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  7. Yea the gravel took me by surprise a bit. It blends into the new road surface so it was hard to tell exactly how bad it was. I hope it doesn't take anyone by surprise. I'll again recommend the Bylong Valley way. There is this amazing valley with fresh green paddocks buried in the mountains that looks amazing, and the roads open out a bit. Not the best stretch of corners on that road, but it is just gorgeous scenery.

    And thank you for posting about that earlier. It was your post about those roads that inspired me to head up that way.

    And on a S1000R no less, I am sure you will have an awesome few weeks. We better see the pics!!
    I was in a BMW dealership fantasizing about a R 1200 R when I come off restrictions. Can't wait!

    Thanks guys. It was an awesome ride.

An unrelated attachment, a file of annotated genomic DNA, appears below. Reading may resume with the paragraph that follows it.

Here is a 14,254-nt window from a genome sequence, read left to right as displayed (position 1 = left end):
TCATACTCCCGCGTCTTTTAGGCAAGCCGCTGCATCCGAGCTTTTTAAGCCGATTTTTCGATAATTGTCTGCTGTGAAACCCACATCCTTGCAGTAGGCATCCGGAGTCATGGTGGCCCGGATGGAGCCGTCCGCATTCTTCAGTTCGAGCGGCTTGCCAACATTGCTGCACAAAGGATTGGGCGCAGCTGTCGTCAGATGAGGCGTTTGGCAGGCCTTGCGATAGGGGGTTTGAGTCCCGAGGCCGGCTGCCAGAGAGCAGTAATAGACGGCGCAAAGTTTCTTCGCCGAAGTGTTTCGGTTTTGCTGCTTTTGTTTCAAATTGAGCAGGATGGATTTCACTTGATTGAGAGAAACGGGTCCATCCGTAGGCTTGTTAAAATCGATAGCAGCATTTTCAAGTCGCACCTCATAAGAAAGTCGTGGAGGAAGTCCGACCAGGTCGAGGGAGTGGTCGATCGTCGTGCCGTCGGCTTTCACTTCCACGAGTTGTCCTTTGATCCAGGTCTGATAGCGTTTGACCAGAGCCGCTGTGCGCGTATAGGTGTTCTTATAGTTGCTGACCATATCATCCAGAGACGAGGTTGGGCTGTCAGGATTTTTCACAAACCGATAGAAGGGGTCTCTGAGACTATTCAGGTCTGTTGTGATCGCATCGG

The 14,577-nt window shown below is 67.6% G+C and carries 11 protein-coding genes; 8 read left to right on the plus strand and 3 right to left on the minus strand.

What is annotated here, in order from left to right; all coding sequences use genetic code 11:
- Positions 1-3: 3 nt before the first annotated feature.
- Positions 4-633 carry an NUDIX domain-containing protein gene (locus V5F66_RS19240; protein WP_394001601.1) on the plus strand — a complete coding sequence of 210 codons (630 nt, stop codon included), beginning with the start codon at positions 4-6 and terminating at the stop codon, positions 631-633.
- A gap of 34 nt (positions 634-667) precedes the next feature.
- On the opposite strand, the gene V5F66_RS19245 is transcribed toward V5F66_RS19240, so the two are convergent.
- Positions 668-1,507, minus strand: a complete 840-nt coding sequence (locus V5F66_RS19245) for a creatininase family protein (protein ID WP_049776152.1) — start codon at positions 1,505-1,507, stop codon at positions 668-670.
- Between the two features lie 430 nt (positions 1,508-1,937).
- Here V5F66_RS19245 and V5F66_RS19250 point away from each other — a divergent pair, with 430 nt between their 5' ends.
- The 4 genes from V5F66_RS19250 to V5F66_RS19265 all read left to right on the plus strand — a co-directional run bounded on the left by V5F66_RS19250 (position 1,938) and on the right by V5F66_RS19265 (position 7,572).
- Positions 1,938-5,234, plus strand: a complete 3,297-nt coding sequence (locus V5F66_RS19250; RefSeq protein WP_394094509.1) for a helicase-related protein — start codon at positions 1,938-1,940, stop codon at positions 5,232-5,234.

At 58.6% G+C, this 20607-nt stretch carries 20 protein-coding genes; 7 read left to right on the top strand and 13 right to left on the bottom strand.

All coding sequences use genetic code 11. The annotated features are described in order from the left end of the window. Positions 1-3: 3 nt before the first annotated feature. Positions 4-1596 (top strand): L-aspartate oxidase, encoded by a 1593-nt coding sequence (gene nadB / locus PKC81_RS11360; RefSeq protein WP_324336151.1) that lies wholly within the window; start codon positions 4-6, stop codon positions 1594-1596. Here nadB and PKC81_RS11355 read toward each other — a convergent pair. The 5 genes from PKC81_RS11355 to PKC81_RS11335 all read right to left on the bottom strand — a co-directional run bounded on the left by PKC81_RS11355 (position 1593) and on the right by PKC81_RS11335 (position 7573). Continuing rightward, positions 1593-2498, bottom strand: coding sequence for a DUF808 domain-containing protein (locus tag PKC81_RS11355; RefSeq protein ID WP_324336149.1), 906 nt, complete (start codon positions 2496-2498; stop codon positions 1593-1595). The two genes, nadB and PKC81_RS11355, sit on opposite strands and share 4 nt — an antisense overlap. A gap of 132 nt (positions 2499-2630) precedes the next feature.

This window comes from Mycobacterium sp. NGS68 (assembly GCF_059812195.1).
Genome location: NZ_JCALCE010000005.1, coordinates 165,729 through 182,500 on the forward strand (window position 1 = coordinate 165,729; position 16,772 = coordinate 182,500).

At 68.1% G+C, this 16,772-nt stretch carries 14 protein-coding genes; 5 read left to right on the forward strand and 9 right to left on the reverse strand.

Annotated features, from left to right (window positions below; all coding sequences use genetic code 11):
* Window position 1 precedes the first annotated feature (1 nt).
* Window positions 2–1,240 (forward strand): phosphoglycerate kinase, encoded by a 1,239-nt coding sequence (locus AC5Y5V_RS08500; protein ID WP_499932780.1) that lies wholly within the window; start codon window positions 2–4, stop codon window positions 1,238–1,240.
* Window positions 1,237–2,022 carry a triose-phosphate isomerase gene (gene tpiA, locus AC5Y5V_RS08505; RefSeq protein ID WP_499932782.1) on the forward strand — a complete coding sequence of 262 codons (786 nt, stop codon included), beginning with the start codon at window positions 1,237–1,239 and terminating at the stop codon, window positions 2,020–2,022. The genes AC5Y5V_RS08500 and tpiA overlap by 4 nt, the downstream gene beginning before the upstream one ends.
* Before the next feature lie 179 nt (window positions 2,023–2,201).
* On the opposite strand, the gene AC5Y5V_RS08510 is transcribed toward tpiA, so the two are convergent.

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  8. Yeah. S1000R + Gold Coast hinterlands and Northern NSW = fun times. :)

    Beautiful bike the R1200R.

    Cheers
     
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  9. Great read, sounds like a wicked good ride. Enjoy!
     
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  10. Great write up and pictures, thanks for sharing your adventure.
    I have a Red CBR500R as well, but I'm nowhere near scraping the pegs yet. It is a bloody good bike despite the short lower gearing and I'm certainly not riding to it's potential. I have started to ride with a group that regularly does the National Park run so I am improving in the twisties, just have to trust the bike a bit more. I'm fantasizing about the BMW S1000XR as my next bike - for touring.